By Liz Nicholls, 12thnight.ca
“And the wall keeps out the enemy/ And we build the wall to keep us free/ That’s why we build the wall….”
In Hadestown, the Anaïs Mitchell musical that opens at the Citadel Thursday en route to Broadway, Hades, the god of the Underworld, explains in song why there’s a wall around his subterranean kingdom of jobs, employment, security.
Mitchell wrote the song a full decade ago. But, says Page, the Broadway star who wraps his velvety bass voice around the role and the song, it resonates in a new and eerie way in the current age of paranoia and protectionism and … The Wall.
“Every time the world changes, your relationship to the material changes. And the audience hears the material differently,” he says. “When we opened in New York, it was before the Republican nominee had been chosen. And the idea of Donald Trump actually getting the nomination seemed pretty absurd.”
“It was a frightening song before…. Now that it has a place in the real world no one could have imagined before, it’s even scarier,” says Page. “But I hope the audience doesn’t only hear it in literal terms now….”
“The circular logic of why we build the wall has a kind of madness to it…. I’ve seen the question asked online: what do they actually make in Hadestown? What they make in Hadestown IS the wall,” as Page says. “ The wall is the economy. And that circularity is the same as the economy.”
He sighs. “The military industrial complex (designed to protect the economy) is the economy…. If we were to cut our military budget in half, whole towns would collapse. Because that’s what they make, nuclear warheads that can never be used. It’s a crazy world.”
Page got to Hadestown — and, as it’s turned out, to Edmonton — the old-fashioned way.
The distinguished Broadway actor, who’s propelled a stellar and lengthy gallery of stage villains onto the stage — including such juicy notables as Green Goblin in Spiderman: Turn Off The Dark, Scar in The Lion King, and Dr. Seuss’s Yule-stealing Grinch — got intrigued and called his agent.
“I run an acting studio in New York,” the genial Page explains. “So I go on the trades (the industry sites detailing upcoming projects) every day, Playbill, Backstage, to look for roles I think my students might be right for” (note to self: we all want a teacher as generous-minded as that).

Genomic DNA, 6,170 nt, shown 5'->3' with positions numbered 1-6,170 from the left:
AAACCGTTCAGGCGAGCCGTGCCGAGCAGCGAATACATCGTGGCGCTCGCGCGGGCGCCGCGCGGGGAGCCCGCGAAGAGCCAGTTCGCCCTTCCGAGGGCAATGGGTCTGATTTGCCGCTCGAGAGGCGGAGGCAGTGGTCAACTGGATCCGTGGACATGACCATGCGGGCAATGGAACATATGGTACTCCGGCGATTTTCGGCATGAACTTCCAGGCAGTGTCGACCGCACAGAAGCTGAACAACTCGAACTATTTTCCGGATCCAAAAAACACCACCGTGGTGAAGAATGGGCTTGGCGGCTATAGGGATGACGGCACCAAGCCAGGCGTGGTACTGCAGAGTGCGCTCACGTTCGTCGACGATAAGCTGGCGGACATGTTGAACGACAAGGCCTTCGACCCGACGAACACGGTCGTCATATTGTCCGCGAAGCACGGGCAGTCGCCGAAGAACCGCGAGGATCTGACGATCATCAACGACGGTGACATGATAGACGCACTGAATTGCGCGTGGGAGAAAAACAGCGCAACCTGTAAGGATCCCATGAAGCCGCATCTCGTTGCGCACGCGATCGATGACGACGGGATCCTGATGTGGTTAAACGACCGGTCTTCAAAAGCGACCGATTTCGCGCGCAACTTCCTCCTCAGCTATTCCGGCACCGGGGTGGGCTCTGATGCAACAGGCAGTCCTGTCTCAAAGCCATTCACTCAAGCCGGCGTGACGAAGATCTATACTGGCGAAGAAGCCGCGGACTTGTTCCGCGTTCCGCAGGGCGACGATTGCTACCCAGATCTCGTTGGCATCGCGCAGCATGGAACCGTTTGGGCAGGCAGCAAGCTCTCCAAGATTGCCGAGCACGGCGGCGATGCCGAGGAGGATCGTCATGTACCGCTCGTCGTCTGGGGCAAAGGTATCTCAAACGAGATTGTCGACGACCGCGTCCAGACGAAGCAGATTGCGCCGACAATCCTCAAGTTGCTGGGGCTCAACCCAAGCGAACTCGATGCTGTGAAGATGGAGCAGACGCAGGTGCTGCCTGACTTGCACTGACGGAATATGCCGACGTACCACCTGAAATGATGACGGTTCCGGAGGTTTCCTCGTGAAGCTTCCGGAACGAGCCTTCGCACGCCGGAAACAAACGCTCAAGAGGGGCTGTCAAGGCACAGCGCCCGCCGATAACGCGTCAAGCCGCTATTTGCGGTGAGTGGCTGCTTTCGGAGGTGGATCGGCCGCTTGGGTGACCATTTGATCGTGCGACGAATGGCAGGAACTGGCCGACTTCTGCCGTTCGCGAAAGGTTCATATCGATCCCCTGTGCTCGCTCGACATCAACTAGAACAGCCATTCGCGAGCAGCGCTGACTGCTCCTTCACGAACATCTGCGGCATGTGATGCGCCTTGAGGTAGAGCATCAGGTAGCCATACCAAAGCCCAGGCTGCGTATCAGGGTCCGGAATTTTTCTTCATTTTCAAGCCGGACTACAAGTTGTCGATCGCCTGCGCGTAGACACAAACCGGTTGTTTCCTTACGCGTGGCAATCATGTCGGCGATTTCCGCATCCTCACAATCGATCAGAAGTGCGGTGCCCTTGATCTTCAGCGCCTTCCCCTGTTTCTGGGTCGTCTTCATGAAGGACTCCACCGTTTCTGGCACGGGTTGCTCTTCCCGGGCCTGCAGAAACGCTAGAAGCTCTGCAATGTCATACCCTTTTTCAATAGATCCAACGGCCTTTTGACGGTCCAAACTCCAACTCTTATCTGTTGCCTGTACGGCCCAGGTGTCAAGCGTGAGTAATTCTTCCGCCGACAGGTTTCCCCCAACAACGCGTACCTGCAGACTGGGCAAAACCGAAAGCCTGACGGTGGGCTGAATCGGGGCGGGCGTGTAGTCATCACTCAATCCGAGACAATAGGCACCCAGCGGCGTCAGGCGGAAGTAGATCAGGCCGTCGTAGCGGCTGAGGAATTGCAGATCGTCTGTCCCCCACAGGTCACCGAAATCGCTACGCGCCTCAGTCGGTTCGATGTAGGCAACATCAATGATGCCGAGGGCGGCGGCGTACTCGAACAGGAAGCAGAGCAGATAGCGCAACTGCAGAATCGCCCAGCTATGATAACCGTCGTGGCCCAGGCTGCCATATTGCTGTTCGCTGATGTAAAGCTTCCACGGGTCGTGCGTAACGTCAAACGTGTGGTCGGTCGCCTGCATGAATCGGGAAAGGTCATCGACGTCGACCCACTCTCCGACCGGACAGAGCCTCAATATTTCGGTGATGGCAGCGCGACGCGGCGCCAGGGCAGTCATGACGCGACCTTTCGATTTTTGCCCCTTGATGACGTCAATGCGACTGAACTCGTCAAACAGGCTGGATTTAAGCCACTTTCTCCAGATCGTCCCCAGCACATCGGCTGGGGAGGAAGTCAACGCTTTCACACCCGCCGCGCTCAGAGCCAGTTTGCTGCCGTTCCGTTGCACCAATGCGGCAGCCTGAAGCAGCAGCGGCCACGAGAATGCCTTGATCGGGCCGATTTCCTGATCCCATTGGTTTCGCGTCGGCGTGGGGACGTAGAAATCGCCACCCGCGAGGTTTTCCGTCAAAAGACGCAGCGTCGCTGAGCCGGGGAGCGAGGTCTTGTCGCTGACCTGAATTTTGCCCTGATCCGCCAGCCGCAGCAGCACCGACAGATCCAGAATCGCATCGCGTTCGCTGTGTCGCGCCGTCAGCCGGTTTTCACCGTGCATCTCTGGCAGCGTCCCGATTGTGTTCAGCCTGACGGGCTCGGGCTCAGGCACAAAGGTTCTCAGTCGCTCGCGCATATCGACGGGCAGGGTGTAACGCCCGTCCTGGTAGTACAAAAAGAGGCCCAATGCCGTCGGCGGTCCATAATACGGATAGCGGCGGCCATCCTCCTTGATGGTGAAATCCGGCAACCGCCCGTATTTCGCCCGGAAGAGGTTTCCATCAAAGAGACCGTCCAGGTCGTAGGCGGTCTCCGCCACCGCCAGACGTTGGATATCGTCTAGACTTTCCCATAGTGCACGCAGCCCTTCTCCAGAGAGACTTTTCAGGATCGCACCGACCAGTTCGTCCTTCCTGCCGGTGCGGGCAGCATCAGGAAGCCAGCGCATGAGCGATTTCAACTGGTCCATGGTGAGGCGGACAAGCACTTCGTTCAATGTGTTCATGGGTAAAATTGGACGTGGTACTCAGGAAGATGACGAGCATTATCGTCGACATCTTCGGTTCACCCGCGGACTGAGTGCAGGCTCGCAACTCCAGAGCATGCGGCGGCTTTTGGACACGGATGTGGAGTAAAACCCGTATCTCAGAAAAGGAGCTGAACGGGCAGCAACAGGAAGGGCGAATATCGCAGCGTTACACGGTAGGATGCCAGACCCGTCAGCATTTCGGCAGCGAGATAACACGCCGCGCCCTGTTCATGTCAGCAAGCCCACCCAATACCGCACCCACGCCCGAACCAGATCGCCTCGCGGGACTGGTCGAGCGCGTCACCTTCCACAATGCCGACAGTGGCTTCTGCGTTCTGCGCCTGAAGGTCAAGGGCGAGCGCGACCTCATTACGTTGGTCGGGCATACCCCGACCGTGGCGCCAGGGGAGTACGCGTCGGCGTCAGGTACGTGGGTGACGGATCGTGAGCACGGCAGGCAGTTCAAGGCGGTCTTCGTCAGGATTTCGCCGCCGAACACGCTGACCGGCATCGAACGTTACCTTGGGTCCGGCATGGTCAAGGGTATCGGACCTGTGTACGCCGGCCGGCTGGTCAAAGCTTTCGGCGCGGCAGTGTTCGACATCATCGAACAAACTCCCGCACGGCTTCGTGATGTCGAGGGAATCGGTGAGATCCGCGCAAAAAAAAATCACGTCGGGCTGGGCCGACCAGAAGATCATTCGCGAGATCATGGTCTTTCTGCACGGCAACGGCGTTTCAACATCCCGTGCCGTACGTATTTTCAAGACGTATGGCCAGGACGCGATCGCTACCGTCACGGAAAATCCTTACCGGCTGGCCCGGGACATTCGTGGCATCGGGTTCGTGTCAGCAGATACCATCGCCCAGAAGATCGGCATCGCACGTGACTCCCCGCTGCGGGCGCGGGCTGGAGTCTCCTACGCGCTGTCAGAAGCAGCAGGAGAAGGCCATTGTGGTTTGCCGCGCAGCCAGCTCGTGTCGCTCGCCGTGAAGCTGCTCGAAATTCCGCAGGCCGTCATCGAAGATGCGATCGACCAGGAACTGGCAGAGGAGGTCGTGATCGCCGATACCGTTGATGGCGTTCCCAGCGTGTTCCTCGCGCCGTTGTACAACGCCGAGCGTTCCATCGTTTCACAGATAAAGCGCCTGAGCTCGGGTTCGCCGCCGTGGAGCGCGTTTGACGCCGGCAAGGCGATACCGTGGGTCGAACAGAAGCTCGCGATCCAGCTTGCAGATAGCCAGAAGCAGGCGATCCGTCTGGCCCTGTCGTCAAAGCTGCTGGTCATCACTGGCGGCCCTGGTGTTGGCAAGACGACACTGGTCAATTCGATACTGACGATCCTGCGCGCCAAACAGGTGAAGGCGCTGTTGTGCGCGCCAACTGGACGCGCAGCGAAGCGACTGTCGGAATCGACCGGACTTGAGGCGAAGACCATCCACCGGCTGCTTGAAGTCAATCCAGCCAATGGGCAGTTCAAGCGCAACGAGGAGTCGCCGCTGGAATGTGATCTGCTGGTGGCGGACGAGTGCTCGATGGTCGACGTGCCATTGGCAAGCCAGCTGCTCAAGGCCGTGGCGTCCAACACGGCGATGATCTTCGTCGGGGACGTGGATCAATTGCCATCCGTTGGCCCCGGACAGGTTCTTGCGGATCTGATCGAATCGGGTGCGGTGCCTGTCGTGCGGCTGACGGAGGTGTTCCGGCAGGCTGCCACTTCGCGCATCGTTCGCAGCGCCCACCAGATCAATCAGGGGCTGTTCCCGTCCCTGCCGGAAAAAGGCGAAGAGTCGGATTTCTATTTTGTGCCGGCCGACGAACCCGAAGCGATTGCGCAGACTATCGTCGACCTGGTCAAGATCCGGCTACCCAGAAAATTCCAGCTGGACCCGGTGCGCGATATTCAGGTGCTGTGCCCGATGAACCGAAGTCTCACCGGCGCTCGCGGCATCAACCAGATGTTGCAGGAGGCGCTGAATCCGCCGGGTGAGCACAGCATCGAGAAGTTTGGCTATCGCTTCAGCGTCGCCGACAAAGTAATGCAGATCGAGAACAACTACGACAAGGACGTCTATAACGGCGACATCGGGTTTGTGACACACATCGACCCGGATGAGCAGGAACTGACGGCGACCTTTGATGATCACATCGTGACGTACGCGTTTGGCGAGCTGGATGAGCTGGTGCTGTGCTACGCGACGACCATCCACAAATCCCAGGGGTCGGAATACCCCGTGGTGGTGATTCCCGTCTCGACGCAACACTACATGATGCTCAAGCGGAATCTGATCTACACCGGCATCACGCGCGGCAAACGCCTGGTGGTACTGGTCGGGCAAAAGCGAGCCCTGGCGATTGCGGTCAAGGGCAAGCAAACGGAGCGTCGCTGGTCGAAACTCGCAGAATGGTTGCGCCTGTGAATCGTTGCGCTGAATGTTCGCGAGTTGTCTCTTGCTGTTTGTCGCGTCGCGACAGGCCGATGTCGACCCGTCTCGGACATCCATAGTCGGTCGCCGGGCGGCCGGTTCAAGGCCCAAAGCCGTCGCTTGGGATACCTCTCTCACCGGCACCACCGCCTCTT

His eye was caught by the notice of workshops for a new musical, and a role that glimmered with possibilities. In Anaïs Mitchell’s musical, Hades, the god of the Underworld, is the factory oligarch whose subterranean empire of employment and security lures Eurydice away from an uncertain life with poet/musician boyfriend Orpheus.
What drew Page to Hadestown in its formative stages as well, he says, was the name Rachel Chavkin. “She’d directed something I’d seen and admired a lot: Natasha, Pierre And The Great Comet Of 1812 was by far my favourite musical of last season.”
And then there was the folk/jazzy score. At the outset “I didn’t know Anaïs Mitchell’s music. Which was surprising to me in a way, because I’m a big fan of American folk music.” He laughs. “But then I’m not really up to date; my tastes run in the ‘60s, ‘70s, ‘80s.”
“Anyhow I downloaded, and was blown away” by Mitchell’s 2010 concept album of Hadestown. The music didn’t sound to Page like anything he’d ever heard in the musical theatre. “Which is what appealed to me about it,” he says. “It wasn’t like other musicals. And that drew me in….”
The stars were aligning. And Page arrived onstage in Mitchell’s highly unusual musical in 2016 in Chavkin’s hit Off-Broadway production at New York Theatre Workshop